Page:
EDITOR’S NOTE: Yet another wonderful post from our longtime contributor, Jeffrey Wengrofsky! This past year, he’s been keeping busy with all manner of projects, and this Sunday, April 3, his Syndicate of Human Image Traffickers will be screening “The Gospel According to Reverend Billy” as part of the Prison is an Angry Father fundraiser at Goodbye Blue Monday (1087 Broadway, Bushwick, New York). It’s a benefit for a prisoner’s rights project created by the Sanctuary of Hope. The event will include live performances of an almost musical variety, as well as the screening of several more short films in addition the Syndicate’s. Doors open at 8pm. Showtime for “The Gospel According to Reverend Billy” is 10pm. This event is free of charge.
Last year I spent my summer vacation working on a feature film in Detroit. While creeping around the city, I could not help but notice its mountainous Masonic Temple – the largest in the world – whose muscular shoulders rise above its environs as if Charlton Heston’s urban fortress in Omega Man were carved into Yosemite’s El Capitan. I was even able to arrange a private tour of the windowless monolith by its hospitable and wily Grand Master, including many meeting rooms and a majestic 4,004 seat auditorium (numerologists take note), all of it a visual feast for anyone with a taste for dramatic architecture, grotesque beauty, or even cryptography for that matter. While in the lobby, our guide offhandedly revealed three levels of meaning behind a seemingly random painting, and the stately oddities awaiting us in floors above and below nearly exploded with symbolic resonance. Unfortunately, the photographer I brought with me was so spooked by the whole experience that he ran screaming into the long night, ever since unreachable by phone or email.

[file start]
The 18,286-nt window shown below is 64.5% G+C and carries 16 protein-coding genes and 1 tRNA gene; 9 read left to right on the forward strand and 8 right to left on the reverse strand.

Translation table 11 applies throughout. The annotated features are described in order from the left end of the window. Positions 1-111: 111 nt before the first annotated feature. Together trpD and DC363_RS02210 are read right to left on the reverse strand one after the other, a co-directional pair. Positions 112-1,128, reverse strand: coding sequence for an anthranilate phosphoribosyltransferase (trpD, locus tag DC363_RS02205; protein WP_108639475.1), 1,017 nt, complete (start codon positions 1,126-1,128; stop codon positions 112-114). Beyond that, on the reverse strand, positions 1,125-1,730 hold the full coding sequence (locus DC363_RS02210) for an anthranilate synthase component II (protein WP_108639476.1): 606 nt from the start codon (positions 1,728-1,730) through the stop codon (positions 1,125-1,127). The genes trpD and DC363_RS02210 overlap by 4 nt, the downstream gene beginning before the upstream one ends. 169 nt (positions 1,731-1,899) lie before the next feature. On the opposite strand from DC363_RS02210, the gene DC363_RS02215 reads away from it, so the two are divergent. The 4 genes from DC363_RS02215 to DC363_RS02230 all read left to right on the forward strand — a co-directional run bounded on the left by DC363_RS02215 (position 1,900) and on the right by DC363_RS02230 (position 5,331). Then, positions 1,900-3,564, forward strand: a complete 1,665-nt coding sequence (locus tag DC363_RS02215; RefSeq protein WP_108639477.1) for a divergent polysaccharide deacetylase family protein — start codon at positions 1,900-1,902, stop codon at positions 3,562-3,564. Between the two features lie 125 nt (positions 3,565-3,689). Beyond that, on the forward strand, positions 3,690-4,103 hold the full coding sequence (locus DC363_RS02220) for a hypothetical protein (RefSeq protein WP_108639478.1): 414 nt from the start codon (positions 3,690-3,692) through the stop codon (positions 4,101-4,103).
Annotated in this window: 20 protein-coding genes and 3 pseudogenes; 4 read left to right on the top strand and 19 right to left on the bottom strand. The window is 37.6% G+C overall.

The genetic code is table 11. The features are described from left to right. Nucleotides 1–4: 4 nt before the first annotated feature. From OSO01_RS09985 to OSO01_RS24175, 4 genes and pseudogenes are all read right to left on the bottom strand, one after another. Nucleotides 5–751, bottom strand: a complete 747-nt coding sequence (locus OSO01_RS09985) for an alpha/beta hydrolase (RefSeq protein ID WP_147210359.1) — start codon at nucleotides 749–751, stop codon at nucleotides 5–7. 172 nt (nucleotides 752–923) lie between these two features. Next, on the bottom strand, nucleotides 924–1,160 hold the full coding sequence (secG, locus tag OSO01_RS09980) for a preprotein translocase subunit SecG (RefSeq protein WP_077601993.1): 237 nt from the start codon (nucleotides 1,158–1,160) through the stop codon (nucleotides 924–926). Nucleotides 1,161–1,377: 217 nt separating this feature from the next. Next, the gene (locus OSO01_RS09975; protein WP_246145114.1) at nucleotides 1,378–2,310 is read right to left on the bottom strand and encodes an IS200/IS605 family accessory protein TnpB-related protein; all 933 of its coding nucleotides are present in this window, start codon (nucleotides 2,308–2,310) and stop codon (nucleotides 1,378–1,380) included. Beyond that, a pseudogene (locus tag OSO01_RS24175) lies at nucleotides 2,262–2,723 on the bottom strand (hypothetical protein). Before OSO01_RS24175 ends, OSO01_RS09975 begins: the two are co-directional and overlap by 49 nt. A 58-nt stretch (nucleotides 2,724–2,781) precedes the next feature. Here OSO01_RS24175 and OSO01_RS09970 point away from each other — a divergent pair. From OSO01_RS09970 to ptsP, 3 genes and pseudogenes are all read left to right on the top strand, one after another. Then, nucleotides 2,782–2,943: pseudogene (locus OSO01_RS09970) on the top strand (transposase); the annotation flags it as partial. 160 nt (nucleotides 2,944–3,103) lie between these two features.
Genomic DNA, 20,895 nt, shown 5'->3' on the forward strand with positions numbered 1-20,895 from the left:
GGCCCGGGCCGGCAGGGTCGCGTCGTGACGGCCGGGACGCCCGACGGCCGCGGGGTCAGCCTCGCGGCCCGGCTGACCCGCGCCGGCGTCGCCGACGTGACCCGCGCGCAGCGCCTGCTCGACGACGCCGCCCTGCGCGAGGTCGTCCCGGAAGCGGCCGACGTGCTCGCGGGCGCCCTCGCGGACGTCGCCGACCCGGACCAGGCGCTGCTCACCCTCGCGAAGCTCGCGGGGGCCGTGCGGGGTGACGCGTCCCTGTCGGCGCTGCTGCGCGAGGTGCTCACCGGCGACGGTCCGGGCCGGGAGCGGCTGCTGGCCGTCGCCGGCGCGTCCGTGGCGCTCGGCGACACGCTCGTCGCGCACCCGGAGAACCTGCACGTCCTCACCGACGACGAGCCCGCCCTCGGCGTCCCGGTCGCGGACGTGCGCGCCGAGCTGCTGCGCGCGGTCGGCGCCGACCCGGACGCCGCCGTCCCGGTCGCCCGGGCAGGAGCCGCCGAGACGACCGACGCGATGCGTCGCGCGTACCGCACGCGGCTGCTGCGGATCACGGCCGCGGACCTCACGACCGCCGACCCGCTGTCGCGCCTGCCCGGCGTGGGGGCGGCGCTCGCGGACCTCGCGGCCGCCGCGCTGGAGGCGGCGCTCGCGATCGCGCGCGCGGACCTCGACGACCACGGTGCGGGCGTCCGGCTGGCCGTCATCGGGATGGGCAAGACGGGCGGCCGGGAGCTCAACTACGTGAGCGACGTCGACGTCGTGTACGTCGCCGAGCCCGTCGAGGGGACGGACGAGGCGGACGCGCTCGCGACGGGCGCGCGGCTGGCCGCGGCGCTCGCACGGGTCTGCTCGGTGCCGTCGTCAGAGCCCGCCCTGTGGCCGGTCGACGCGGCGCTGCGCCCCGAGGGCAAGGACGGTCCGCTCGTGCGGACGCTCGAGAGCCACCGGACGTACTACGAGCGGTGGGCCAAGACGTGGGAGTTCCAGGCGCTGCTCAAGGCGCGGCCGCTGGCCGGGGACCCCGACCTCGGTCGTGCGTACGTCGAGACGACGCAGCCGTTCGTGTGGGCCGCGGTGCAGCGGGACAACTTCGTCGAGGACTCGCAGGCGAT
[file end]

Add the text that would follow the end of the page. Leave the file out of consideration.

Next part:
And who can blame him? The uninitiated public can never comfortably claim to understand the true raison d’etre and inner machinations of secret societies because any scholar or spokesperson or self-declared defector may actually be a shill for the organization, planting seeds of misinformation and spreading misleading rumors. Even joining such a society does not entitle one to understanding the ways of its upper circles. Circles within circles, dear reader. Are you getting sleepy? The cinematic accoutrements – vaulted iron doors, masks, handshakes and cloaks – provide the perfect canvas for our fears of the unknown and desires for hidden order beneath evident chaos, conjuring a veil behind which we may never knowingly trespass. Consequently, it can never be definitely settled as to whether any or all such societies are actually: cults of mystical inquiry; wholesome gatherings of those serving laudable Enlightenment values of science and public service; the core of a dastardly “power elite”; congresses of people who enjoy rituals involving aprons (not that there’s anything wrong with that); or some combination thereof.
Last year, Fantagraphics reproduced Catalog No. 439 of the DeMoulin Brothers– the most extensive depiction of initiation contraptions and ritual outfits used by Freemasons and other fraternal orders, like the Odd Fellows, the Knights of Pythias, and E. Clampus Vitus. Bearing the title Burlesque Paraphernalia and Side Degree Specialties and Costumes, this wacky book may shed a shred of light into the outer sanctum of these associations – unless, of course, it is actually a hoax disseminated to lead us astray. Bracketing but never disregarding this notion, the readership of Coilhouse may discover certain Truths regarding these quasi-mystical clubs from perusing its glossy pages. Even if Enlightenment should, as always, prove ever elusive, the illustrated designs of Edmund DeMoulin and the handiwork of his brothers Ulysses and Erastus, as reproduced in Burlesque Paraphernalia, will still deliver amusing, if sadistic, anthropology.